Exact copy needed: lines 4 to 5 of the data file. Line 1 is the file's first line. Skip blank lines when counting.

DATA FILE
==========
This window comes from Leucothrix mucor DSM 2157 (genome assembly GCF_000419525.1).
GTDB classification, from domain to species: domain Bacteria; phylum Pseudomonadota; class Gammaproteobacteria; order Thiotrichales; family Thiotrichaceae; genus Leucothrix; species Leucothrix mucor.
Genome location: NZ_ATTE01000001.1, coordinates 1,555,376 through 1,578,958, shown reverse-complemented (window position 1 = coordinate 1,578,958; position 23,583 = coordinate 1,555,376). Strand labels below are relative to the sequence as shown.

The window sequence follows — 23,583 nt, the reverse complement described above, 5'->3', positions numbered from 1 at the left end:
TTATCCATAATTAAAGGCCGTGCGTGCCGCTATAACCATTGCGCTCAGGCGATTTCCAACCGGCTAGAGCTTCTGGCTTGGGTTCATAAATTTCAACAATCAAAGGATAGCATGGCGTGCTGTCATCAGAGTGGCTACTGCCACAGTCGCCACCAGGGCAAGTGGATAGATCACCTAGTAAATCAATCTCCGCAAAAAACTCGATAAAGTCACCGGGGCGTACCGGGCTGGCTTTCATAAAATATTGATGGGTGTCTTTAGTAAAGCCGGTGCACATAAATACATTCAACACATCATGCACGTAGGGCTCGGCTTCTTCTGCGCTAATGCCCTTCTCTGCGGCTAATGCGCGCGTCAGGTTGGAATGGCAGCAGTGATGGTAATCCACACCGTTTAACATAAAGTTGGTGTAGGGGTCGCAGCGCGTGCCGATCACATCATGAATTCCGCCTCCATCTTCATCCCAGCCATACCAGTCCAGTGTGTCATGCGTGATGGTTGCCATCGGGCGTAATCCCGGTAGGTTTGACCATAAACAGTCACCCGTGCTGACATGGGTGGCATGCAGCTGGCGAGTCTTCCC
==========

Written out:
The window sequence follows — 23,583 nt, the reverse complement described above, 5'->3', positions numbered from 1 at the left end:
TTATCCATAATTAAAGGCCGTGCGTGCCGCTATAACCATTGCGCTCAGGCGATTTCCAACCGGCTAGAGCTTCTGGCTTGGGTTCATAAATTTCAACAATCAAAGGATAGCATGGCGTGCTGTCATCAGAGTGGCTACTGCCACAGTCGCCACCAGGGCAAGTGGATAGATCACCTAGTAAATCAATCTCCGCAAAAAACTCGATAAAGTCACCGGGGCGTACCGGGCTGGCTTTCATAAAATATTGATGGGTGTCTTTAGTAAAGCCGGTGCACATAAATACATTCAACACATCATGCACGTAGGGCTCGGCTTCTTCTGCGCTAATGCCCTTCTCTGCGGCTAATGCGCGCGTCAGGTTGGAATGGCAGCAGTGATGGTAATCCACACCGTTTAACATAAAGTTGGTGTAGGGGTCGCAGCGCGTGCCGATCACATCATGAATTCCGCCTCCATCTTCATCCCAGCCATACCAGTCCAGTGTGTCATGCGTGATGGTTGCCATCGGGCGTAATCCCGGTAGGTTTGACCATAAACAGTCACCCGTGCTGACATGGGTGGCATGCAGCTGGCGAGTCTTCCC